Though Globalization was a universal concept around the world in the 1990s, Nigeria has taken to it just recently. The educational policies are being reformed to adjust to the new world and the developed economies. The integration with the world economy has finally picked up in Nigeria.

Presently, Nigeria is striving hard to achieve the challenge of Education for All by 2015. The government is committed to this, since it believes in education as an effective tool to achieve the millennium Development Goals (MDGs).

 

 

Nigeria’s Educational Policy and International Influences

The major global developments such as wars and world economic crisis, patterns of influence with foreign states and multinational organizations assistance and pressures have conclusively resulted in globalization of education in Nigeria.

The impacts, results and implication of the seemingly catholic and widespread effect of globalization are hereby examined and policy responses analyzed for Nigerian context.

In this context, the imperatives for educational changes are examined under the following headings:

  1. Globalization and imperatives for changes in school curriculum in Nigerian educational system.
  2. Globalization and imperatives for changes in teacher education and teacher recruitment and retention policies.
  3. Globalization and imperatives for changes in educational assessment policies and practices in Nigeria.
  4. Globalization and imperatives for changes in educational financing and funding
  5. Globalization and imperatives for constitutional and policy issues in Education in Nigeria.

Globalization and Imperatives for Changes in School Educational System

Globalization should ideally be seen as a phenomenon demanding for widespread systemic changes in education .Globalization symbolizes a paradigm shift involving the re-thinking of beliefs and structures in traditional consciousness. It symbolizes a shift from monoculture approach to education to multi-cultural approach with attendant implication for changes in school curriculum and attendant practices.

The program of Education for All (EFA) aims to enhance the learning needs of young people and adult through access to appropriate educational programmes raising the emphasis on technical and vocational education. As stated in 1999 Nigerian Constitution (Section 18) Government is committed to the promotion of science and technology, and given the National Policy on Education (NPE) (2003) declaration that ‘a greater proportion of education expenditure shall continue to be devoted to Technical and Vocational Education (TVE) at the federal and state levels and at secondary and tertiary levels.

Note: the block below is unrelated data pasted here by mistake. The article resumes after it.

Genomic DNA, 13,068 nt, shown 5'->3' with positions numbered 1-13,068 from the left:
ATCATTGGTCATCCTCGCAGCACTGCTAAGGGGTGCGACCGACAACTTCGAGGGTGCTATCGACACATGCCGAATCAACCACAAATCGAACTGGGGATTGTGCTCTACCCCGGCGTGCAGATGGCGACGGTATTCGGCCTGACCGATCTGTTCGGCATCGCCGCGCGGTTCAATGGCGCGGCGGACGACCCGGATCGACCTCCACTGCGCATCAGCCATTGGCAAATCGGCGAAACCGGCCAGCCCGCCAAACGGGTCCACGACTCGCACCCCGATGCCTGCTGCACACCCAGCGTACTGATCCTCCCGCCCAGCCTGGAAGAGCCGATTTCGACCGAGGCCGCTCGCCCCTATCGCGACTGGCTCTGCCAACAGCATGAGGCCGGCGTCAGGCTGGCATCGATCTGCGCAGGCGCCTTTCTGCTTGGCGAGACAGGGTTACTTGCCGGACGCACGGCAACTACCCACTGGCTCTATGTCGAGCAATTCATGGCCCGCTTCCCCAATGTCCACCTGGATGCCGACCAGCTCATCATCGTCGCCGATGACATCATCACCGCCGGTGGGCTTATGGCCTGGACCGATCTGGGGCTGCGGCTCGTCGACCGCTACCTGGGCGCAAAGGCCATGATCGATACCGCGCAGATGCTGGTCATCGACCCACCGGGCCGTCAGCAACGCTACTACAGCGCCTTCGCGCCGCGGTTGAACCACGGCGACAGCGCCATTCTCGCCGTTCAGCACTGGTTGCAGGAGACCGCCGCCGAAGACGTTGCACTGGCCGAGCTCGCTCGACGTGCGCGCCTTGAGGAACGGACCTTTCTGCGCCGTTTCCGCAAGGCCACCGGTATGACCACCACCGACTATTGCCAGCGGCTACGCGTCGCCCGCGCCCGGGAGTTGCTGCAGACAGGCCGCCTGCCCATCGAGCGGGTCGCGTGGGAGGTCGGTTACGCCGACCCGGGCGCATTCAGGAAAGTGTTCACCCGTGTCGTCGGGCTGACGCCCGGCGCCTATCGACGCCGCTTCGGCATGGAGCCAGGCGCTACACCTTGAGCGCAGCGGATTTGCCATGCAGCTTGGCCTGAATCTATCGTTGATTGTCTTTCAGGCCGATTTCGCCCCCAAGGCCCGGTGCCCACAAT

Apart from equipping the learners with skills, it was also an attempt to achieve the MDGs in the area of poverty reduction. According to Adelabu (2005), with diversified curriculum structure the youth could be adequately equipped for employment particularly in the rural areas. Unfortunately this aspect of education is the least patronized in Nigeria yet TVE is crucial in a globalize era.

The structural imbalance in the TVE is evident in the NPE implementation document on the transition rate of student at the end of the junior secondary School (JSS) and Senior Secondary Schools (SSS). While the document prescribes a transition rate of 60% for secondary schools, the actual rate for TVE is a mere 20%. It is therefore hardly surprising why there are about 5,100 secondary schools with an enrolment figure of 4,448,991 compared to 138 technical colleges with an enrolment figure of 43,354, depicting a ratio of 102:1 (Master plan for TVE in Nigeria 2000)

Nigeria had to meet her commitment to take lots of challenges one of which is enhancing the social prestige of TVE programmes, through creating an enabling psycho-pedagogical environment in the schools as well as enables socio-economic environment in the wider society (Obanya 2002)

The Information Technology revolution (ICT) has enormous implications for school curriculum planning and implementation.  The revolution in knowledge production, distribution and management perhaps implies the death of the traditional curriculum.  School curriculum must now embody the contemporary complexity and vibrancy of ICT.  The paradigm shift which globalization with its attendant post modernist tendencies in education entails in education may necessitate the emergence of curriculum models and education policies which emphasize interdisciplinary courses open ended systems, Socratic dialogue, multidimensional assessment and multiculturalism (Boyer, 1991, 1995; Slattery, 1995).